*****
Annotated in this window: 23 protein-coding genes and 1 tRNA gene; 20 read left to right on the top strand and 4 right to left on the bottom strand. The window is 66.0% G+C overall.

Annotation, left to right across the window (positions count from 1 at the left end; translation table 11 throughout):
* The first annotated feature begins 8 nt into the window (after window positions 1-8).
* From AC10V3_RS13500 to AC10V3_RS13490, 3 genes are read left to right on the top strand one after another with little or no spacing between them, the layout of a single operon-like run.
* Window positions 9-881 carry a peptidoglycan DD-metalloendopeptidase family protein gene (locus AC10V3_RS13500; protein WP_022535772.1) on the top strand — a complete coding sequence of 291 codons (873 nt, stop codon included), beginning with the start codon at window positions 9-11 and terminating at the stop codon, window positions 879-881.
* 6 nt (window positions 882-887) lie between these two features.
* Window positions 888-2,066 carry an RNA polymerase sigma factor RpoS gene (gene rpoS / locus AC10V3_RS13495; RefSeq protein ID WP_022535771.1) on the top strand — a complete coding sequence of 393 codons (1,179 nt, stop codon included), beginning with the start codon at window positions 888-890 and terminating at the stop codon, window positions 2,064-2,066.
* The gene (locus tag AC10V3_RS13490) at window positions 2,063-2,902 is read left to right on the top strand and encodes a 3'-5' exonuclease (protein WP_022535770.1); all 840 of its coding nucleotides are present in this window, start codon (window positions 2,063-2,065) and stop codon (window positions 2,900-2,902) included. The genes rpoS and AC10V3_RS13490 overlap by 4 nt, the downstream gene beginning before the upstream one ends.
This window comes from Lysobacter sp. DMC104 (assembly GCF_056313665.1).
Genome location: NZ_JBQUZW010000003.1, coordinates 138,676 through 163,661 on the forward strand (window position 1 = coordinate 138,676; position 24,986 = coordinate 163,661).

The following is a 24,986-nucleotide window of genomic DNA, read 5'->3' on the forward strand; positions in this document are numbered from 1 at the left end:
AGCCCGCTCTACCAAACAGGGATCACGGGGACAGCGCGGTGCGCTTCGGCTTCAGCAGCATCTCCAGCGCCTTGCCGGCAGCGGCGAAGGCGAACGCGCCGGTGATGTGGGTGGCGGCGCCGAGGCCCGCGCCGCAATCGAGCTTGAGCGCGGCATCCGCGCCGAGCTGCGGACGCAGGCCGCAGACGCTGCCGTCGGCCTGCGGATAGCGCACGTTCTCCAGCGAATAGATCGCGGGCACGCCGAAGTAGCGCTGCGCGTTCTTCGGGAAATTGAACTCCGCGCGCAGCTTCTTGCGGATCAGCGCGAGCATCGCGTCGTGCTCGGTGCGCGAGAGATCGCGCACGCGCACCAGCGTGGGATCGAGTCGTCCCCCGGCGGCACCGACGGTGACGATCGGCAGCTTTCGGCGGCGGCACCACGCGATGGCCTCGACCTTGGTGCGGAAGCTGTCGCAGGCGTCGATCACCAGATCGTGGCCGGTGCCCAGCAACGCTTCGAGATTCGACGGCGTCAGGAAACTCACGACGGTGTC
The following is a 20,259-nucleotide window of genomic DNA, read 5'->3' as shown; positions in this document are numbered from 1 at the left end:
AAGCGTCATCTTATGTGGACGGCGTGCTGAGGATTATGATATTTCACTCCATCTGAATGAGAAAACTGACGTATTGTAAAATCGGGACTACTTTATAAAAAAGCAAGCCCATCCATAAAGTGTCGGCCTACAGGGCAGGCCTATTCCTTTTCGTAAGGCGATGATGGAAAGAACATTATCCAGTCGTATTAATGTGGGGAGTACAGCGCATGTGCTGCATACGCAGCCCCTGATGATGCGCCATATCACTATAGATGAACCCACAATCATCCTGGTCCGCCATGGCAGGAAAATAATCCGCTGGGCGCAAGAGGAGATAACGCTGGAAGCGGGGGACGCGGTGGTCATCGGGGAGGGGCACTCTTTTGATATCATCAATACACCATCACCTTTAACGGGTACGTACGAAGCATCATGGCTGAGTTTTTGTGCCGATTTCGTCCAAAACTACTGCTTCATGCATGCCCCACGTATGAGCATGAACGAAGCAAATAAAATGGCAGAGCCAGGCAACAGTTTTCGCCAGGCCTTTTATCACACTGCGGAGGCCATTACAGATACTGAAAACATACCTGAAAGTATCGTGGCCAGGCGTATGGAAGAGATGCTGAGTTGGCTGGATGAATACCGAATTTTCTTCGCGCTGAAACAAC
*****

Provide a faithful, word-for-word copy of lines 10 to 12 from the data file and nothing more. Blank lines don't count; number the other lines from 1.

Genome location: NZ_JBQUZW010000003.1, coordinates 138,676 through 163,661 on the forward strand (window position 1 = coordinate 138,676; position 24,986 = coordinate 163,661).

The following is a 24,986-nucleotide window of genomic DNA, read 5'->3' on the forward strand; positions in this document are numbered from 1 at the left end:
AGCCCGCTCTACCAAACAGGGATCACGGGGACAGCGCGGTGCGCTTCGGCTTCAGCAGCATCTCCAGCGCCTTGCCGGCAGCGGCGAAGGCGAACGCGCCGGTGATGTGGGTGGCGGCGCCGAGGCCCGCGCCGCAATCGAGCTTGAGCGCGGCATCCGCGCCGAGCTGCGGACGCAGGCCGCAGACGCTGCCGTCGGCCTGCGGATAGCGCACGTTCTCCAGCGAATAGATCGCGGGCACGCCGAAGTAGCGCTGCGCGTTCTTCGGGAAATTGAACTCCGCGCGCAGCTTCTTGCGGATCAGCGCGAGCATCGCGTCGTGCTCGGTGCGCGAGAGATCGCGCACGCGCACCAGCGTGGGATCGAGTCGTCCCCCGGCGGCACCGACGGTGACGATCGGCAGCTTTCGGCGGCGGCACCACGCGATGGCCTCGACCTTGGTGCGGAAGCTGTCGCAGGCGTCGATCACCAGATCGTGGCCGGTGCCCAGCAACGCTTCGAGATTCGACGGCGTCAGGAAACTCACGACGGTGTC